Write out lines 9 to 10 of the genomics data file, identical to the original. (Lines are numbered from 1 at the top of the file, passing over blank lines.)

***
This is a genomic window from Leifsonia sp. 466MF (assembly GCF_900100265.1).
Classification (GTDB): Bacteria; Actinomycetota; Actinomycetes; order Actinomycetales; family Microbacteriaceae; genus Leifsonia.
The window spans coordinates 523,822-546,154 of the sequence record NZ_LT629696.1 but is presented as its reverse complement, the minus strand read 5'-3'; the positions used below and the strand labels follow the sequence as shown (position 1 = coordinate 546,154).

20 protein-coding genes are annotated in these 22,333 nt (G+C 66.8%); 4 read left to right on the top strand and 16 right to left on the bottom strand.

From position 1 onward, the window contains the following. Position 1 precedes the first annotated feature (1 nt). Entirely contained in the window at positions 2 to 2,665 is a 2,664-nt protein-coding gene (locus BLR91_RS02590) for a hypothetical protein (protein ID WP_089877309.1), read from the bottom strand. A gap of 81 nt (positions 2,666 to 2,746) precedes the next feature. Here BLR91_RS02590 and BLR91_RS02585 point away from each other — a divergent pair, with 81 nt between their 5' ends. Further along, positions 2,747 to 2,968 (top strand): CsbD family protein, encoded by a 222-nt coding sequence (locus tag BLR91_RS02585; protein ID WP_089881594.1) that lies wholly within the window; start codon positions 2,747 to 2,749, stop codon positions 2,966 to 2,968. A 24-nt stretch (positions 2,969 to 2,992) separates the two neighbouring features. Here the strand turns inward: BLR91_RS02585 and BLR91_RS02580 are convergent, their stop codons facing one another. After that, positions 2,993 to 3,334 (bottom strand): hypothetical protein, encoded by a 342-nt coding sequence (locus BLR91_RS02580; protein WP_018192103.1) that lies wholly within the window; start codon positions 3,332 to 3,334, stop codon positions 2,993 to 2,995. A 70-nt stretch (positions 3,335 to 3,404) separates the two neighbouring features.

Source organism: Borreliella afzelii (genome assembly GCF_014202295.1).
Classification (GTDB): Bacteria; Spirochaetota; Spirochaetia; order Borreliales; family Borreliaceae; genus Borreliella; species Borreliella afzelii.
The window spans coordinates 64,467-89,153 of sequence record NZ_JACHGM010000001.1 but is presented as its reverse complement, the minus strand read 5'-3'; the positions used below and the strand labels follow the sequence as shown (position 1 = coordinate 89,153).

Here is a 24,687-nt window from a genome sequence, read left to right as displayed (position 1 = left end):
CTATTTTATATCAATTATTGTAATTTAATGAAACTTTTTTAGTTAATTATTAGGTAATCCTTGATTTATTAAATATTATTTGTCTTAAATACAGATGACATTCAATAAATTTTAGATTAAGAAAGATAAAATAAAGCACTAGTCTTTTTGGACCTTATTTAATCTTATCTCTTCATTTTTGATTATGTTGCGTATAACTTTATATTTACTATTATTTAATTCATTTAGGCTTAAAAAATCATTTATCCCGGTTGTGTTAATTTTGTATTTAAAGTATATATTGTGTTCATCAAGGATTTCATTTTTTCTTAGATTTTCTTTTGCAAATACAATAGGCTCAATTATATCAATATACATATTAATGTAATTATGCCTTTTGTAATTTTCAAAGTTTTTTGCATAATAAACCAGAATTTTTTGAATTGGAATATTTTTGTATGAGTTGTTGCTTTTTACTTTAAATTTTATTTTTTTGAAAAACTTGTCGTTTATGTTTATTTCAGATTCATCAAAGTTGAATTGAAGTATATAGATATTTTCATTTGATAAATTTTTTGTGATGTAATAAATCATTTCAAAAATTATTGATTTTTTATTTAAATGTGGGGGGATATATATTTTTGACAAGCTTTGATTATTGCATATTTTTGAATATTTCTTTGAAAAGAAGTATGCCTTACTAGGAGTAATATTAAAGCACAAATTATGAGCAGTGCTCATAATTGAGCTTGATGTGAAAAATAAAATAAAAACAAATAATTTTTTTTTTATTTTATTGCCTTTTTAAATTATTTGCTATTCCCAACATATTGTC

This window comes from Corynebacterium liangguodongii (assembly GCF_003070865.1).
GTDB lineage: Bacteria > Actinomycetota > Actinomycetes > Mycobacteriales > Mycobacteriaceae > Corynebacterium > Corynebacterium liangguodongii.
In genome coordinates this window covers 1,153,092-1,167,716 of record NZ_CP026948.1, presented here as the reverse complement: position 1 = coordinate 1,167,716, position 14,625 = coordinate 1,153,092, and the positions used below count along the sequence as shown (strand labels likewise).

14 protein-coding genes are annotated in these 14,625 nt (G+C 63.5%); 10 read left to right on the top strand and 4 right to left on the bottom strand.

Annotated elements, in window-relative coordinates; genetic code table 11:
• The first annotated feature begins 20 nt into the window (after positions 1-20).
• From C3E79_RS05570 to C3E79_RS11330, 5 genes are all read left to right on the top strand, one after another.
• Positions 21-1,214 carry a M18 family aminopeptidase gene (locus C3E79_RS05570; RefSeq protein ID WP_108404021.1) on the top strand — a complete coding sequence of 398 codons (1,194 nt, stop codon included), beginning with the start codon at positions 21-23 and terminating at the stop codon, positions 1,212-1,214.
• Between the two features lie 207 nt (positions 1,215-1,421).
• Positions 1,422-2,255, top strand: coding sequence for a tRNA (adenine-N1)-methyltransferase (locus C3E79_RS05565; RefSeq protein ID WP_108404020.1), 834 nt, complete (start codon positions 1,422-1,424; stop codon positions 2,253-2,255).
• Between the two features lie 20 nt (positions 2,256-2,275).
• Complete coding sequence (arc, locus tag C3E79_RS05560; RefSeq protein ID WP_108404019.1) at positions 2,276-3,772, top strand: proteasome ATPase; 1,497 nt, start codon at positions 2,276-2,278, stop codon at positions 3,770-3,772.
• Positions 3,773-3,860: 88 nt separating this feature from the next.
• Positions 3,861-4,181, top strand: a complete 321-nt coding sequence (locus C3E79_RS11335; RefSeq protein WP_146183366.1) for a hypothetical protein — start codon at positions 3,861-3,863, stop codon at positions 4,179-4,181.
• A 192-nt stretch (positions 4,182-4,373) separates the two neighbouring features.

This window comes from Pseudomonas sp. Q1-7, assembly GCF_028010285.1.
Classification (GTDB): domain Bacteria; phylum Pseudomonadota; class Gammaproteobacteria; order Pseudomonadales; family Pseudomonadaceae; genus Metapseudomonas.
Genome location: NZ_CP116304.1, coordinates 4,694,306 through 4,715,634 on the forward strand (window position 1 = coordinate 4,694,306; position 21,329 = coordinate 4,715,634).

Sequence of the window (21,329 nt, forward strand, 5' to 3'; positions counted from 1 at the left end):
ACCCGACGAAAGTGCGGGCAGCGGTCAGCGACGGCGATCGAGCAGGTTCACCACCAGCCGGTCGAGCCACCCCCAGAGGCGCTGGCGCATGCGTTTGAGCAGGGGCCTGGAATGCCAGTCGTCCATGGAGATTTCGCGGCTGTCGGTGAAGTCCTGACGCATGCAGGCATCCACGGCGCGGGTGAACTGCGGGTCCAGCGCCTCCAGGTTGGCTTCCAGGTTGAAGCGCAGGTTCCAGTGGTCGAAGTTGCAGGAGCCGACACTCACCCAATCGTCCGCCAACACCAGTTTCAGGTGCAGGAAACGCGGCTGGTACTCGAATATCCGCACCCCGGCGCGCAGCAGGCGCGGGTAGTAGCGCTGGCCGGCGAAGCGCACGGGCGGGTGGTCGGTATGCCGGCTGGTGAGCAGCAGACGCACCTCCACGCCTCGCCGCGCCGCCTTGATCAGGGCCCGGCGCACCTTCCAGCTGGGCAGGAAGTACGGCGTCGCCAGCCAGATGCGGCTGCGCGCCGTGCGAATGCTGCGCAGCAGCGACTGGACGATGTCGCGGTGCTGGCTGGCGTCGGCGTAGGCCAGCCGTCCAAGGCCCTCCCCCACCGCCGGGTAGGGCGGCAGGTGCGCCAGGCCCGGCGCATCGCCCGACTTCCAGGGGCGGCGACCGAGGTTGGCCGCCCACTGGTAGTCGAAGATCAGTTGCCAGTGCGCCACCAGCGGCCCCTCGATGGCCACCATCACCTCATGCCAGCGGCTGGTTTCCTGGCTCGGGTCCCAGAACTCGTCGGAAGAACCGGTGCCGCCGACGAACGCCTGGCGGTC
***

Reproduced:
Here is a 24,687-nt window from a genome sequence, read left to right as displayed (position 1 = left end):
CTATTTTATATCAATTATTGTAATTTAATGAAACTTTTTTAGTTAATTATTAGGTAATCCTTGATTTATTAAATATTATTTGTCTTAAATACAGATGACATTCAATAAATTTTAGATTAAGAAAGATAAAATAAAGCACTAGTCTTTTTGGACCTTATTTAATCTTATCTCTTCATTTTTGATTATGTTGCGTATAACTTTATATTTACTATTATTTAATTCATTTAGGCTTAAAAAATCATTTATCCCGGTTGTGTTAATTTTGTATTTAAAGTATATATTGTGTTCATCAAGGATTTCATTTTTTCTTAGATTTTCTTTTGCAAATACAATAGGCTCAATTATATCAATATACATATTAATGTAATTATGCCTTTTGTAATTTTCAAAGTTTTTTGCATAATAAACCAGAATTTTTTGAATTGGAATATTTTTGTATGAGTTGTTGCTTTTTACTTTAAATTTTATTTTTTTGAAAAACTTGTCGTTTATGTTTATTTCAGATTCATCAAAGTTGAATTGAAGTATATAGATATTTTCATTTGATAAATTTTTTGTGATGTAATAAATCATTTCAAAAATTATTGATTTTTTATTTAAATGTGGGGGGATATATATTTTTGACAAGCTTTGATTATTGCATATTTTTGAATATTTCTTTGAAAAGAAGTATGCCTTACTAGGAGTAATATTAAAGCACAAATTATGAGCAGTGCTCATAATTGAGCTTGATGTGAAAAATAAAATAAAAACAAATAATTTTTTTTTTATTTTATTGCCTTTTTAAATTATTTGCTATTCCCAACATATTGTC